Health officials call on young people to get vaccinated: We are going to need them to step up

Health officials call on young people to get vaccinated: We are going to need them to step up

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The nation’s top health officials highlighted reasons for Americans to get vaccinated as soon as possible in a briefing Friday, specifically calling on young people to get the shot.

What You Need To Know

  • The nation’s top health officials ticked through reasons to get vaccinated on Friday, specifically calling on young people to get the shot as soon as possible
  • Young people, who just became eligible for the vaccine last month, are the least likely to have been vaccinated and are some of the most hesitant
  • Officials pointed to the vaccine as a way for young people to get back to normal life and prevent spreading the virus to others
  • Dr. Anthony Fauci also highlighted a new study out of Israel that showed how case rates dropped once a large portion of the country had gotten the vaccine

Americans ages 18 to 29 represent the sector of the population least likely to be vaccinated so far and the most hesitant of any age group, according to Kaiser Family Foundation polling.

On Friday, officials urged young people to both get vaccinated and carry the message of the importance of getting the shot, explaining how they could be transmitters of COVID-19 even if they aren’t as at risk of getting a severe case of the virus themselves.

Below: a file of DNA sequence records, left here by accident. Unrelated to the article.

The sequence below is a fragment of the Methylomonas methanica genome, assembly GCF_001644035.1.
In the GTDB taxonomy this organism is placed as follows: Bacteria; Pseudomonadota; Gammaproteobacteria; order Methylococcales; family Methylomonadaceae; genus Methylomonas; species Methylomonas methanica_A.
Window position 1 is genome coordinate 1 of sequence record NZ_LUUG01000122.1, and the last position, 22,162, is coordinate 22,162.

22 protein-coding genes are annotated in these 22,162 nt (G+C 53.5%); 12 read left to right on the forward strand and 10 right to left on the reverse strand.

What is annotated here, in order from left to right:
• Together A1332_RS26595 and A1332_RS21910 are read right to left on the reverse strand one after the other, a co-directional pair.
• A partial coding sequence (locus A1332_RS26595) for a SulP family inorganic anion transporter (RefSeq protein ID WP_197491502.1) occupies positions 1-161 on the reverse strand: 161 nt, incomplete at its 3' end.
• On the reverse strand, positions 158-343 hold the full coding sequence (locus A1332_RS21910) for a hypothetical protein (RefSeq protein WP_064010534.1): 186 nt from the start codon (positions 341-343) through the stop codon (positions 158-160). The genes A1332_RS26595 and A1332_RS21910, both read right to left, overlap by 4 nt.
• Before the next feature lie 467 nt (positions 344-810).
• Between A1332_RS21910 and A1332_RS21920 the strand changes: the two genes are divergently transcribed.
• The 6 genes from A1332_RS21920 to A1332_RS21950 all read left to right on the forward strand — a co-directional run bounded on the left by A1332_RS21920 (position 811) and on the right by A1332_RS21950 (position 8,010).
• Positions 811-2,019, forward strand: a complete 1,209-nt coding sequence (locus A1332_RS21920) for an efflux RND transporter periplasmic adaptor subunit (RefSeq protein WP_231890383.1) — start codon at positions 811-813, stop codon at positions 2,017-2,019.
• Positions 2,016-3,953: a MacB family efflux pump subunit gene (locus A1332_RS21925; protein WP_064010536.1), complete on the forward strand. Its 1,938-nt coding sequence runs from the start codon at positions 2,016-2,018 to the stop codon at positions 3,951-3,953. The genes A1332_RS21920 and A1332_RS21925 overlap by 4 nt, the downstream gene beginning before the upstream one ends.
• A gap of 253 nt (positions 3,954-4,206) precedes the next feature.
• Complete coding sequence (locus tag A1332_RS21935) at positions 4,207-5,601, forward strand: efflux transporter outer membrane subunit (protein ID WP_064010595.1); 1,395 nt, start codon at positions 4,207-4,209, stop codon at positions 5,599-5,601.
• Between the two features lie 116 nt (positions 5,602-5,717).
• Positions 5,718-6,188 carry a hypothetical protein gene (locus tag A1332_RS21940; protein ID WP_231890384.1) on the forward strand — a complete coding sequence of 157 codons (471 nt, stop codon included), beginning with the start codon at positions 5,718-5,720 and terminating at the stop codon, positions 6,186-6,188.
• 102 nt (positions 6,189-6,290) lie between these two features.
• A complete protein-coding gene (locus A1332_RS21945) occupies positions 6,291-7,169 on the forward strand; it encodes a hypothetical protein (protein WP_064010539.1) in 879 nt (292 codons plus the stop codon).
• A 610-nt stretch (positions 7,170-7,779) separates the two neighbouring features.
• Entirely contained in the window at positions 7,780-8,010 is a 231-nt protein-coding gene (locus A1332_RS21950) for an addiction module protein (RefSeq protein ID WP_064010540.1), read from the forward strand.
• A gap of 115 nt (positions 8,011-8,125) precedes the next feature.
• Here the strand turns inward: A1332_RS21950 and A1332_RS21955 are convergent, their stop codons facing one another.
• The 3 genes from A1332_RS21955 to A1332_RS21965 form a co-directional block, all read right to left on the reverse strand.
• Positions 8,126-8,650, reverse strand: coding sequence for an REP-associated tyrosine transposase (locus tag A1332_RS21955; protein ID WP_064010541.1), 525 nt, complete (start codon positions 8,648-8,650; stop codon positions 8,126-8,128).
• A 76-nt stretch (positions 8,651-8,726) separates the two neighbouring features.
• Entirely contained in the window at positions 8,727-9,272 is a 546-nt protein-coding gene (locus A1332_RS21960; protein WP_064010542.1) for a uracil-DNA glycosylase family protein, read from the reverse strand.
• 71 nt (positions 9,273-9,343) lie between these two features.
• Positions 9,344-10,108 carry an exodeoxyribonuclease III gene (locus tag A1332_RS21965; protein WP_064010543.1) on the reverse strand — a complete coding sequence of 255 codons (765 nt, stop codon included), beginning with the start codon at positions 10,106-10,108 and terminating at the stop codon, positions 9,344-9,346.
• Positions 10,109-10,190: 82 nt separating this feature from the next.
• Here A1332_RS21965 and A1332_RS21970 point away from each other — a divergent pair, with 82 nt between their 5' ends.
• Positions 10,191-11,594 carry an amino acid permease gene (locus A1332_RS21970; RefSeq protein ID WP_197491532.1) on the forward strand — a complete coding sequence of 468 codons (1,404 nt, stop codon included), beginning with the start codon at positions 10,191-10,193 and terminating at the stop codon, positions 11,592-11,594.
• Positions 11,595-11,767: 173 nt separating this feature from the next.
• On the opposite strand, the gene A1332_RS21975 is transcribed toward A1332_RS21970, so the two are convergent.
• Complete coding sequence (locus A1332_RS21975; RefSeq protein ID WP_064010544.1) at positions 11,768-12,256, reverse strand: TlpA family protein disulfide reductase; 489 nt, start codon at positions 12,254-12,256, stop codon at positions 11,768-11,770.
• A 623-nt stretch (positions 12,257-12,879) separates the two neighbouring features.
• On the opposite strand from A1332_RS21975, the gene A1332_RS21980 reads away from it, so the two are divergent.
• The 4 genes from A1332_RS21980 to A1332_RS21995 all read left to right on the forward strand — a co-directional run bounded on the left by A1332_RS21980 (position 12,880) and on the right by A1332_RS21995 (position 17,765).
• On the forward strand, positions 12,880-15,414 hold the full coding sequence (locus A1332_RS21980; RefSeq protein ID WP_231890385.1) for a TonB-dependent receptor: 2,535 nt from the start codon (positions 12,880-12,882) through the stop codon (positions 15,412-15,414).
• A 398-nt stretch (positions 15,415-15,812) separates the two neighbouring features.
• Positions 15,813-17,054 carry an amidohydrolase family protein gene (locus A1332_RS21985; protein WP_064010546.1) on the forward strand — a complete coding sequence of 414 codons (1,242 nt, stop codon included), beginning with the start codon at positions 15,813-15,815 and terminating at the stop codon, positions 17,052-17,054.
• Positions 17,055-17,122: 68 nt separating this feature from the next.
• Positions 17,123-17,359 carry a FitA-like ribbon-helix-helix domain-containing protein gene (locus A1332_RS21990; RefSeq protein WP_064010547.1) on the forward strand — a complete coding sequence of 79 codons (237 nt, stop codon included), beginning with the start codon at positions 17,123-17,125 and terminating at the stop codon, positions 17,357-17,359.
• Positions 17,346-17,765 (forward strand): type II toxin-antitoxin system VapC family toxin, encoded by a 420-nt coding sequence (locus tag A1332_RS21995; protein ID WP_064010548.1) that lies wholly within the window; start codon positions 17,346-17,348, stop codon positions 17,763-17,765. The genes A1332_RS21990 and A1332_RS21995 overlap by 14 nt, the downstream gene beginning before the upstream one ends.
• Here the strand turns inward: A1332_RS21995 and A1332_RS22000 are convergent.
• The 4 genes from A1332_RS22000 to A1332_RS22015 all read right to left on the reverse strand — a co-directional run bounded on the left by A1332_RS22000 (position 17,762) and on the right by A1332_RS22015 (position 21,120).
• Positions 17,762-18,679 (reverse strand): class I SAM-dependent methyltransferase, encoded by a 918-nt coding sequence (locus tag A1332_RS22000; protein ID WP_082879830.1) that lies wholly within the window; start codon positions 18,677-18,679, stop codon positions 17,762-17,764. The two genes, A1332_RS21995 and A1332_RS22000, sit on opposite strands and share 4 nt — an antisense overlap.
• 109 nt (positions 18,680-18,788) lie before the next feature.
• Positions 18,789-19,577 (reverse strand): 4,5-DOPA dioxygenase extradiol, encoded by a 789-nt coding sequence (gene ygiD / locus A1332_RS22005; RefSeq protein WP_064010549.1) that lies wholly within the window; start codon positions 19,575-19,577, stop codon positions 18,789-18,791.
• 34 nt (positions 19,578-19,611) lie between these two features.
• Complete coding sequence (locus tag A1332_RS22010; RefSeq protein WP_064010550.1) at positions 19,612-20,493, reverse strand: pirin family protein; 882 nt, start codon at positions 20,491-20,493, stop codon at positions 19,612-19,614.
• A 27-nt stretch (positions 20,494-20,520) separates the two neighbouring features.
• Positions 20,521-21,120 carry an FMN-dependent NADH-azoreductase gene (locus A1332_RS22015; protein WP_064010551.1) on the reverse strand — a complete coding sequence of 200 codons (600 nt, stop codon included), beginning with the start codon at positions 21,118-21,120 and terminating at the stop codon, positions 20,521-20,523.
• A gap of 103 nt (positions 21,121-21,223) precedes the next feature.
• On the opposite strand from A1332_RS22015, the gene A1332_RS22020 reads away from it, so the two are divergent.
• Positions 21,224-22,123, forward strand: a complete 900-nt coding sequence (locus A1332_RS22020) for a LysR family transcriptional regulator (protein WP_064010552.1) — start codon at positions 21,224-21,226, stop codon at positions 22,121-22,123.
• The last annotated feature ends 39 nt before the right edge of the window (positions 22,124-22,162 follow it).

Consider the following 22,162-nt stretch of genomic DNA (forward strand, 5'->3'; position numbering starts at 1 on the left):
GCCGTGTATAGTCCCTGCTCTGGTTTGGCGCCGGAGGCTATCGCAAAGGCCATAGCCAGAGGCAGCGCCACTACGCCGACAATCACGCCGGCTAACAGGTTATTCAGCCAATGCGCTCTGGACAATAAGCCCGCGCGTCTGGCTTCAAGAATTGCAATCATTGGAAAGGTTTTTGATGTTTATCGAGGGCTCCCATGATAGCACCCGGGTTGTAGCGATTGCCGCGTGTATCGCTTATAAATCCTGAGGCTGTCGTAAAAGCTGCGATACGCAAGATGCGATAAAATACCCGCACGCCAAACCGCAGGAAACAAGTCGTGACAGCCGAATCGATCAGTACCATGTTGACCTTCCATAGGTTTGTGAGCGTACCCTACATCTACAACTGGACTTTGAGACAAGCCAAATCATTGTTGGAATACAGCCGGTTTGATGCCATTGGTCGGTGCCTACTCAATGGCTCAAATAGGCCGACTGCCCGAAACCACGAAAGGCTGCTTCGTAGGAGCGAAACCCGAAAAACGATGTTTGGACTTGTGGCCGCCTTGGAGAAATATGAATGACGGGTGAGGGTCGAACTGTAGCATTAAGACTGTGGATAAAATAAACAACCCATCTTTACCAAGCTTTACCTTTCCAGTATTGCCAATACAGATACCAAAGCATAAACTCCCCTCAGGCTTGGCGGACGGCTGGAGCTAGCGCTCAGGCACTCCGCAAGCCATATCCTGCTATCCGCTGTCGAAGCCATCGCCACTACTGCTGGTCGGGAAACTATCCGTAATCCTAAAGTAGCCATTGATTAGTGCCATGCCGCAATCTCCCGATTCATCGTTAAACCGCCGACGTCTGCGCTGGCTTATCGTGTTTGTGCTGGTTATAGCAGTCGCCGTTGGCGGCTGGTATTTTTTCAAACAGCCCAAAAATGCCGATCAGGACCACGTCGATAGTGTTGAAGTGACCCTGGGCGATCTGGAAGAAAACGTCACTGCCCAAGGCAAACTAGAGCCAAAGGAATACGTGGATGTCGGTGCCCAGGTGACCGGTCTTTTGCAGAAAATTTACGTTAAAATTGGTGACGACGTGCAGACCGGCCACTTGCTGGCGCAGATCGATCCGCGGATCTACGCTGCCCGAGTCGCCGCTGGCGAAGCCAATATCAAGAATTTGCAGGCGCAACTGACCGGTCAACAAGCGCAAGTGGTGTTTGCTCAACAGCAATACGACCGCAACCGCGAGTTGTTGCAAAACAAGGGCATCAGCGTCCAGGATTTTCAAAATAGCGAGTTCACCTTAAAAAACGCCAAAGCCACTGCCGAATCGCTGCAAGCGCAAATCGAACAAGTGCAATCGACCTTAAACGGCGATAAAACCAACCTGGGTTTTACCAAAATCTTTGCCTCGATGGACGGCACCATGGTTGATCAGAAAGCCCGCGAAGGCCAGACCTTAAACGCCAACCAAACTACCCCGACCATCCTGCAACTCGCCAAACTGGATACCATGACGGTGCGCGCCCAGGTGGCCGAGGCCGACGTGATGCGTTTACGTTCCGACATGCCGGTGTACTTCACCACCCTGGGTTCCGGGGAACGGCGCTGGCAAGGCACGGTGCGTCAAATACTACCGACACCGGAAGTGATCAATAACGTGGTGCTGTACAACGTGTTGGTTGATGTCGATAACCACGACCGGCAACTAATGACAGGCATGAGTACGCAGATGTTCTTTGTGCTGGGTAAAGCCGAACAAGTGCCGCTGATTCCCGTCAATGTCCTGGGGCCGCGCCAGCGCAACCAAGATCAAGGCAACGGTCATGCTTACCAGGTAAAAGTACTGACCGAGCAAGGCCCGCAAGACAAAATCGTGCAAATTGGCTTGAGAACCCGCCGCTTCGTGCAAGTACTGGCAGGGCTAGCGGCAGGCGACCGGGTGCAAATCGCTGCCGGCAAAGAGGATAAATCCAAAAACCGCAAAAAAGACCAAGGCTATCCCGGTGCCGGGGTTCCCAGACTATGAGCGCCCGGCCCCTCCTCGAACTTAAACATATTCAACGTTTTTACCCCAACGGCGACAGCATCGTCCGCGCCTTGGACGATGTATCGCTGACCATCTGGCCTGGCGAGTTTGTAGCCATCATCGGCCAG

“I believe strongly that young people are not just interested in staying healthy themselves, but they are the leaders in building a better future, and we are going to need them to step up to help spread this message,” said Surgeon General Vivek Murthy.

About 20% of 18 to 29 year-olds and one-third of 30 to 39 year-olds are fully vaccinated, Centers for Disease Control and Prevention Director Rochelle Walensky said Friday, compared to more than 70% of those over the age of 65.

Dr. Walensky used her own college-age sons as examples of why young people would want to get the shot.

“My older two, 19 and 21, really wanted to get vaccinated. They did so having lost much of their college experience this past year,” she said. “And I rest easy knowing my family will be safe, and that is simply the best Mother’s Day gift I could get this year.”

Dr. Anthony Fauci, President Joe Biden’s chief medical adviser, also pointed to the benefits of getting the majority of the population vaccinated, using the example of Israel and its “turning point” that led to a decline in cases earlier this year.

“When they were fully reopened, with a substantial proportion of their population vaccinated — the way we want to be — they went down to practically no cases,” Fauci said. 

He referenced a study published this week in The Lancet, which found the Pfizer vaccine to be 95% effective in preventing symptomatic COVID-19 in a real world context. The study looked at Israel during a period from January to April, showing how daily case rates dipped below 1,000 in late March as the vaccine became more widespread.

“Let’s go for the 70% of adults vaccinated with at least one dose by July 4,” Fauci said, pointing to President Biden’s new goal, announced earlier this week. “And I’m confident that we can mimic the pattern that I’ve just showed you.”

As of Friday afternoon, 57% of the U.S. adult population had gotten at least one dose, and nearly 33% of the entire country had been fully vaccinated, according to CDC data.

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